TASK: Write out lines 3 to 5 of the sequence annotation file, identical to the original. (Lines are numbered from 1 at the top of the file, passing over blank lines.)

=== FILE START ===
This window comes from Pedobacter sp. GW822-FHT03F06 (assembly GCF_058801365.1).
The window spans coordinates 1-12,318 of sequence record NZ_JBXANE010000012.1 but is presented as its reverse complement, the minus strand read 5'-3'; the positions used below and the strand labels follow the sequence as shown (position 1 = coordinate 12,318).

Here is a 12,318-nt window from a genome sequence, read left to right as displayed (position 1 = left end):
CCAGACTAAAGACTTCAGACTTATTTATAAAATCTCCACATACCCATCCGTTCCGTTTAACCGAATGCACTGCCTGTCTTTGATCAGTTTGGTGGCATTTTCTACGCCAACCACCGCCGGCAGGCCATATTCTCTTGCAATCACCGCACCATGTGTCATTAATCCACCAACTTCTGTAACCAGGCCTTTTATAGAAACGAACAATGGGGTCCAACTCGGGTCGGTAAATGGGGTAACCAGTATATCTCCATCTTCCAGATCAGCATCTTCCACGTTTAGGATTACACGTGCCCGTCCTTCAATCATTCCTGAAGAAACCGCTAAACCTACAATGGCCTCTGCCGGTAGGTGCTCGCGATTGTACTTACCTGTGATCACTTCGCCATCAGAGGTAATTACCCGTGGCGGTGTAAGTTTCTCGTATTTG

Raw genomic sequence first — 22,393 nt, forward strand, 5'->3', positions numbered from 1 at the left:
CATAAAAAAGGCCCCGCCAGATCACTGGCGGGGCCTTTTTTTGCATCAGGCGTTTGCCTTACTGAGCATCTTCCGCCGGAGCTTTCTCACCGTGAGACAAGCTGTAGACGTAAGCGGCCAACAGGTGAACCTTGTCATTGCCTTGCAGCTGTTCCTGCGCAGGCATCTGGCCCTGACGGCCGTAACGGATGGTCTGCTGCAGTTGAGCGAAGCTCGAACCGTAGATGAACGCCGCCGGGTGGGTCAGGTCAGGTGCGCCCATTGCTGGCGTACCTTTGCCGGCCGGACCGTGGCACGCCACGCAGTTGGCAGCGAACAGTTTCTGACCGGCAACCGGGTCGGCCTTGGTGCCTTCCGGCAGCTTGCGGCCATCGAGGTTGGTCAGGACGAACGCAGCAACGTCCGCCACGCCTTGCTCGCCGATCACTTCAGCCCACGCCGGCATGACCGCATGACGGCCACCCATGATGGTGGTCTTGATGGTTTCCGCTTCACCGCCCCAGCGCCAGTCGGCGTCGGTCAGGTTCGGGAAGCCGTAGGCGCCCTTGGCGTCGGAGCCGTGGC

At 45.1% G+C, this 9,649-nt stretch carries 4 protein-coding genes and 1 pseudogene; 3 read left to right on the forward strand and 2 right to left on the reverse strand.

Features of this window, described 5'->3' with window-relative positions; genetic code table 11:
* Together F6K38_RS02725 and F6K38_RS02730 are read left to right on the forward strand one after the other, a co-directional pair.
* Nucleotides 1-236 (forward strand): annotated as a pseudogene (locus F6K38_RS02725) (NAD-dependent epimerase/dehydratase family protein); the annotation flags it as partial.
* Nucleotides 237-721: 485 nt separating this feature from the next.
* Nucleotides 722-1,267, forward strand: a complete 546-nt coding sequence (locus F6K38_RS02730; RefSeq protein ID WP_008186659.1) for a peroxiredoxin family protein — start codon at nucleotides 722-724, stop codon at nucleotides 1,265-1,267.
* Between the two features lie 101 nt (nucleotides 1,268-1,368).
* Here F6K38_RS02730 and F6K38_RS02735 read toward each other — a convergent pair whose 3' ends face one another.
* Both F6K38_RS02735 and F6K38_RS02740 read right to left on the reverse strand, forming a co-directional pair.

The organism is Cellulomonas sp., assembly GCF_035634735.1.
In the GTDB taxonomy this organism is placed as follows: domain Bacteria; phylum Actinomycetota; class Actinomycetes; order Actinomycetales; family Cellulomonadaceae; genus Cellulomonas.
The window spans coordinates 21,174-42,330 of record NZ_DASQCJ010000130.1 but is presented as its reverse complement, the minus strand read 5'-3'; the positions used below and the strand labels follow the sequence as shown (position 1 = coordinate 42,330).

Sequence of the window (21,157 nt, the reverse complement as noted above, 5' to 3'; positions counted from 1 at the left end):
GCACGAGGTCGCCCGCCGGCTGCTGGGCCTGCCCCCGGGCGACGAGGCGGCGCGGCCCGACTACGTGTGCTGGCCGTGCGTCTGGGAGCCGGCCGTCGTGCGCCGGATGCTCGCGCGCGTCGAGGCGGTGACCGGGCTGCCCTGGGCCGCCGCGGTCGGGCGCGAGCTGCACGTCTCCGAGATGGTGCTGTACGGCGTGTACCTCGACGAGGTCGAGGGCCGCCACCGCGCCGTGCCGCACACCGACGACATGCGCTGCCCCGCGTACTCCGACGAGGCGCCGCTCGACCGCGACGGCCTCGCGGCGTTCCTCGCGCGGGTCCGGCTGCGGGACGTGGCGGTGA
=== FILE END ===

Here is a 12,318-nt window from a genome sequence, read left to right as displayed (position 1 = left end):
CCAGACTAAAGACTTCAGACTTATTTATAAAATCTCCACATACCCATCCGTTCCGTTTAACCGAATGCACTGCCTGTCTTTGATCAGTTTGGTGGCATTTTCTACGCCAACCACCGCCGGCAGGCCATATTCTCTTGCAATCACCGCACCATGTGTCATTAATCCACCAACTTCTGTAACCAGGCCTTTTATAGAAACGAACAATGGGGTCCAACTCGGGTCGGTAAATGGGGTAACCAGTATATCTCCATCTTCCAGATCAGCATCTTCCACGTTTAGGATTACACGTGCCCGTCCTTCAATCATTCCTGAAGAAACCGCTAAACCTACAATGGCCTCTGCCGGTAGGTGCTCGCGATTGTACTTACCTGTGATCACTTCGCCATCAGAGGTAATTACCCGTGGCGGTGTAAGTTTCTCGTATTTG

Raw genomic sequence first — 22,393 nt, forward strand, 5'->3', positions numbered from 1 at the left: